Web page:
The old city with its fish and vegetable markets still retain the dirt, smell, and the feel of the developing world – of chaos but also of freshness, where everything is still organic, and markets are synonymous to conversations and meeting platforms. The old city also has a plaza or a city square built in European style filled with locals, hawkers, and chess players.  The square is surrounded by a worn down old church and commercial buildings, such as the old stock exchange that are remnants from the Spanish colonial times. Many of these are being brought down to make way for new shopping malls and other outfits. Progress has its own ways to plough through history.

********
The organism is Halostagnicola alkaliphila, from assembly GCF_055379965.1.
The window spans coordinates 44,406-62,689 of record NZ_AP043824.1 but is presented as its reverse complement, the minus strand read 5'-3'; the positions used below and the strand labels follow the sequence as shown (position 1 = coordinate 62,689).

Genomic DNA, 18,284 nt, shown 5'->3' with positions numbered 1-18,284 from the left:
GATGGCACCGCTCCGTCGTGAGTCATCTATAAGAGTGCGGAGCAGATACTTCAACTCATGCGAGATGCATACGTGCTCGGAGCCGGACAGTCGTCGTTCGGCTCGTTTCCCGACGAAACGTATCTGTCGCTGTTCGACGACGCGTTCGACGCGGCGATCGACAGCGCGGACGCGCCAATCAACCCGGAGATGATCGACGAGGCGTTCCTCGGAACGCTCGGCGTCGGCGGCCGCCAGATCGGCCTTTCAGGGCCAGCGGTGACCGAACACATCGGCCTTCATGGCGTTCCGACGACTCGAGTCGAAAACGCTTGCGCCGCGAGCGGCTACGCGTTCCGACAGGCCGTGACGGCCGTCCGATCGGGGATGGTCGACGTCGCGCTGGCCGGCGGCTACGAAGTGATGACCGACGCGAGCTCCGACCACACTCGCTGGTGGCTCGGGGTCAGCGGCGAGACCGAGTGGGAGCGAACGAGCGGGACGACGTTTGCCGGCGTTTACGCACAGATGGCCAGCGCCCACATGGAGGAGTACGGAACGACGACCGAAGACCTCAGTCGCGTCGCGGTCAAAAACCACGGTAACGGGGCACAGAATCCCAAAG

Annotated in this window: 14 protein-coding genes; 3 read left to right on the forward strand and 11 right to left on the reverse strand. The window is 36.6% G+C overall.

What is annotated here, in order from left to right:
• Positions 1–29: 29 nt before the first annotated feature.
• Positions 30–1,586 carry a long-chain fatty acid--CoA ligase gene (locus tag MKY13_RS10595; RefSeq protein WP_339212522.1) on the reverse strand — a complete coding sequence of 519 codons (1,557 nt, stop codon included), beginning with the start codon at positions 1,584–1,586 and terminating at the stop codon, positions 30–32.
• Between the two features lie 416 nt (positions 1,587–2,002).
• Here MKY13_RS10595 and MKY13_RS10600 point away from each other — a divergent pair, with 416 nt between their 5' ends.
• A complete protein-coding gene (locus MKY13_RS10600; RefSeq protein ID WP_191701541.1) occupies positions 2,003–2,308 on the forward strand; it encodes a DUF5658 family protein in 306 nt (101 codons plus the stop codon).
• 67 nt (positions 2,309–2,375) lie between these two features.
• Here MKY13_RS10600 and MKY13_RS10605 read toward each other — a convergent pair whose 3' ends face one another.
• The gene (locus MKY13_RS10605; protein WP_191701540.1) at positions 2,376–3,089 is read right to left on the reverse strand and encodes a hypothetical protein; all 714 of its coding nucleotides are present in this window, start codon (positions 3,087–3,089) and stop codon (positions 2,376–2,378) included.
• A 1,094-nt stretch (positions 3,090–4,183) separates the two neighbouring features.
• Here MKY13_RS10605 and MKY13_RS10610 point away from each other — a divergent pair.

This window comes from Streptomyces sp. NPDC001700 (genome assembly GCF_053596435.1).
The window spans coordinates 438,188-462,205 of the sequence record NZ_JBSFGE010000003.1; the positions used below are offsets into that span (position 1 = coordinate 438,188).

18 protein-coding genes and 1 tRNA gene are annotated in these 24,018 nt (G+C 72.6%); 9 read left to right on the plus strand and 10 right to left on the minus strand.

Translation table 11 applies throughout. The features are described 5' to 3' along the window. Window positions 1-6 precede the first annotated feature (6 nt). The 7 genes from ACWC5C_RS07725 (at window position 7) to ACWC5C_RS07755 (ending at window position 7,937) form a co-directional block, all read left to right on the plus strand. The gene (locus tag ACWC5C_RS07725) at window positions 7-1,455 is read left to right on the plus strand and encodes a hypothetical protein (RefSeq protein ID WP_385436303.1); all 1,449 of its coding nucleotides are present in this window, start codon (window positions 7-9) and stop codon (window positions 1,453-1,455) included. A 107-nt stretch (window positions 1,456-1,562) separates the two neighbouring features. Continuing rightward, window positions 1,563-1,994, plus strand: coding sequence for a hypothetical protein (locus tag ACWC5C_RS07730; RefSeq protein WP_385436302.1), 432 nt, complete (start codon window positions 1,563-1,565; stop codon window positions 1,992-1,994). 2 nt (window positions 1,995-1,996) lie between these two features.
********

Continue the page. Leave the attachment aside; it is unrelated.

In my travels to such foreign lands, food is a big part of my exploration. Through food, I believe one can tell quite a bit about a society.  It was obvious, rather quickly, that there was nothing unique about traditional Chilean cuisine.  The ceviche is ubiquitous but it is mostly made in Peruvian style. Chile’s relations with its neighbors, Peru, Argentina and Bolivia have been strained in the past, and this is not just political — people are sentimental about it, although the more educated and worldly, express it with a grain of self-deprecating wit. But Chile unlike many other countries is not stuck in the past but is constantly re-inventing itself.  People do not mind being called a copycat of the US as long as it is symbolic of moving forward in prosperity.  Such pragmatism is noteworthy. With its market-based economy, it is in much better position compared to the once developed Argentina, or the corruption laden Brazil.  I know I digressed. So, finally, desperate to find local Chilean food, I ended up in Borago, which is rated in the world’s top 50 restaurants. (Not to rub it – but I guess Peru has three restaurants in the top 50). Chef Rodolfo Gunzman is creative and tried his best to bring indigenous ingredients – mostly local Chilean items that grew in the rocks to prepare several exotic courses bringing out flavors that are quite distinctive. Pictures are below: